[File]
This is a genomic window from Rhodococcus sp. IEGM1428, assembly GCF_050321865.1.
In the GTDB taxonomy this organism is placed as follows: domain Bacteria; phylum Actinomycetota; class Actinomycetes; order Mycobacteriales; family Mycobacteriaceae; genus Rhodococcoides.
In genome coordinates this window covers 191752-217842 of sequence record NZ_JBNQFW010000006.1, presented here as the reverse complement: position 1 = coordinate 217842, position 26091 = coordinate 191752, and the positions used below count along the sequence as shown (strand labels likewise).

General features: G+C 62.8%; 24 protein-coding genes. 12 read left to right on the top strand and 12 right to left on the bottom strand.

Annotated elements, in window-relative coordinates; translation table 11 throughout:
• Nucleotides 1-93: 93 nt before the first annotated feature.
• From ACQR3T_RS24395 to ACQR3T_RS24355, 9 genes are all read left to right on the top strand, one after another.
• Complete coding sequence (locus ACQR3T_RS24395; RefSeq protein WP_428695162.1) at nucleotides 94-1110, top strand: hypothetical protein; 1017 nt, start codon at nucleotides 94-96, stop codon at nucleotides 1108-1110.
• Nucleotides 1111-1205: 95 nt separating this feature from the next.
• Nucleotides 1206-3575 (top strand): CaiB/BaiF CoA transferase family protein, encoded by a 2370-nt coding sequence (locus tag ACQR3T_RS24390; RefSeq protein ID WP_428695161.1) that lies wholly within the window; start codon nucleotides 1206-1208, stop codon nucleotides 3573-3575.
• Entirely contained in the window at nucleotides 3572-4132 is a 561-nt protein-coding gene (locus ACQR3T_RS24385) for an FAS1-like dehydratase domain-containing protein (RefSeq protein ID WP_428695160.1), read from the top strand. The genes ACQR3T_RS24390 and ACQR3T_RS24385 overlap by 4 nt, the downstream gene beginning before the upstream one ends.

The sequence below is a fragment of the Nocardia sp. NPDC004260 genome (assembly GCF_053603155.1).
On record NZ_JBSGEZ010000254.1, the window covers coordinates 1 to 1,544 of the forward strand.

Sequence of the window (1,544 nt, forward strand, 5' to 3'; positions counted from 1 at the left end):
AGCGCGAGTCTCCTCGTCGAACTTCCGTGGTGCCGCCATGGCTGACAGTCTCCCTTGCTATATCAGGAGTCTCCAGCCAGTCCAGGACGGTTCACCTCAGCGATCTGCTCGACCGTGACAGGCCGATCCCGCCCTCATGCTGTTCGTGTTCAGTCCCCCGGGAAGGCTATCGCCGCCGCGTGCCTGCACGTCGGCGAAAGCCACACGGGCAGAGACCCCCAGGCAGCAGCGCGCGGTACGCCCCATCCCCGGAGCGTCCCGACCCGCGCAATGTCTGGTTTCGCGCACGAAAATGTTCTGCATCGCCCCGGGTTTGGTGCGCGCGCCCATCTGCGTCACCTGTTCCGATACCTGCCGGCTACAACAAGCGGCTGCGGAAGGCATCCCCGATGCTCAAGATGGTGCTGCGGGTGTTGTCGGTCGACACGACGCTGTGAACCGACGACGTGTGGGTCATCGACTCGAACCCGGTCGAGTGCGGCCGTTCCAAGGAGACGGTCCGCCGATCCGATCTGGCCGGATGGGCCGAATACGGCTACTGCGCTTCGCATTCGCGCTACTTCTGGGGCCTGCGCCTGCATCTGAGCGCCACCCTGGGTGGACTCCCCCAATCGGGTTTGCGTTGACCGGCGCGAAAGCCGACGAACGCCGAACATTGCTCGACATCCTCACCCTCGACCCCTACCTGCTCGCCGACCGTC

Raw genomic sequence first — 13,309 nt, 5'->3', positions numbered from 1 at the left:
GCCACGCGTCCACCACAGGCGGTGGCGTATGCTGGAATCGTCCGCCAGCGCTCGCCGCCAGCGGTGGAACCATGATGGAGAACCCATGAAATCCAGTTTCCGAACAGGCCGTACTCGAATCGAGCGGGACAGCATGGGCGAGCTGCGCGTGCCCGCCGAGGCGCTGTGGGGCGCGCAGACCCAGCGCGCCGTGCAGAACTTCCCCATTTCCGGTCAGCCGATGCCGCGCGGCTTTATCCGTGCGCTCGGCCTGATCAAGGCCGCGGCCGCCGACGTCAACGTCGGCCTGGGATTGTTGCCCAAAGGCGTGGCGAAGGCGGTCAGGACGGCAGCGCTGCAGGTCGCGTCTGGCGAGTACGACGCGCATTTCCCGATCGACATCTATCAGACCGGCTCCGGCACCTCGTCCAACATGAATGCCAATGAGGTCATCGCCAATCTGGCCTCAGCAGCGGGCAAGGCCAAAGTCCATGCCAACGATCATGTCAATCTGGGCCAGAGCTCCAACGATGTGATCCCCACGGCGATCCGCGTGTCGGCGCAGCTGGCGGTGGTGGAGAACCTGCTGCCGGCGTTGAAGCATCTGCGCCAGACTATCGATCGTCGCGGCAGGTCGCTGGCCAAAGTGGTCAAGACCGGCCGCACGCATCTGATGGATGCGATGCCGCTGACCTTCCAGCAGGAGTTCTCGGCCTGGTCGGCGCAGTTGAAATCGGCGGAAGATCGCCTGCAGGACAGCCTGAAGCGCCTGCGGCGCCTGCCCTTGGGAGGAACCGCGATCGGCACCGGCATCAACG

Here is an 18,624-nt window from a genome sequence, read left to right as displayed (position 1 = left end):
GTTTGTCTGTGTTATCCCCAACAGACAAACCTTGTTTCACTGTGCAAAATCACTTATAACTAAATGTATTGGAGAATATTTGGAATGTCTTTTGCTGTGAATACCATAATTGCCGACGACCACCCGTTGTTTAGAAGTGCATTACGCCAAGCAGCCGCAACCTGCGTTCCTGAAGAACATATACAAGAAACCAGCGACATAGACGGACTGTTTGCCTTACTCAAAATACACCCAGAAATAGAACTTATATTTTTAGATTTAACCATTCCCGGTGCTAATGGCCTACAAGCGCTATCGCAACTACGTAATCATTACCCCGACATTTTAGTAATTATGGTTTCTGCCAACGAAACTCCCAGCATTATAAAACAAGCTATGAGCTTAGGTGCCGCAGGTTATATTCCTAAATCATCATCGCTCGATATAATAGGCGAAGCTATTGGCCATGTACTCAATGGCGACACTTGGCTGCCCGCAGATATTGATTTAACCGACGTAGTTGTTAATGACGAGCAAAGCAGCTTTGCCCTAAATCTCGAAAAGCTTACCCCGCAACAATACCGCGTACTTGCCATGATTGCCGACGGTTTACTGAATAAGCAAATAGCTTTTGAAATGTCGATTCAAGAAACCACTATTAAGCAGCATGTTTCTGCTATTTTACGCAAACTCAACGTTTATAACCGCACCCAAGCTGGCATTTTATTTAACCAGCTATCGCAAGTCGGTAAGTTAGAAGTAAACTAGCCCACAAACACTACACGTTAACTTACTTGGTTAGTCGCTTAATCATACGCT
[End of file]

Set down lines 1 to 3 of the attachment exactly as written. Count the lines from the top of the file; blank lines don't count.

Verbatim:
This is a genomic window from Rhodococcus sp. IEGM1428, assembly GCF_050321865.1.
In the GTDB taxonomy this organism is placed as follows: domain Bacteria; phylum Actinomycetota; class Actinomycetes; order Mycobacteriales; family Mycobacteriaceae; genus Rhodococcoides.
In genome coordinates this window covers 191752-217842 of sequence record NZ_JBNQFW010000006.1, presented here as the reverse complement: position 1 = coordinate 217842, position 26091 = coordinate 191752, and the positions used below count along the sequence as shown (strand labels likewise).